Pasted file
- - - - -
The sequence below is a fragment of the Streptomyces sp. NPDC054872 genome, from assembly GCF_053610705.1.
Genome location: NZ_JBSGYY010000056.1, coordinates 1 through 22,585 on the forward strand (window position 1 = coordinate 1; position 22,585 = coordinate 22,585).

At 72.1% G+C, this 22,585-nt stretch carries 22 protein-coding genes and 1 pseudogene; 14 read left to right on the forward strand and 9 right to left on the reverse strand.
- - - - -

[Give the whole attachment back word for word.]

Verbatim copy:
The sequence below is a fragment of the Streptomyces sp. NPDC054872 genome, from assembly GCF_053610705.1.
Genome location: NZ_JBSGYY010000056.1, coordinates 1 through 22,585 on the forward strand (window position 1 = coordinate 1; position 22,585 = coordinate 22,585).

At 72.1% G+C, this 22,585-nt stretch carries 22 protein-coding genes and 1 pseudogene; 14 read left to right on the forward strand and 9 right to left on the reverse strand.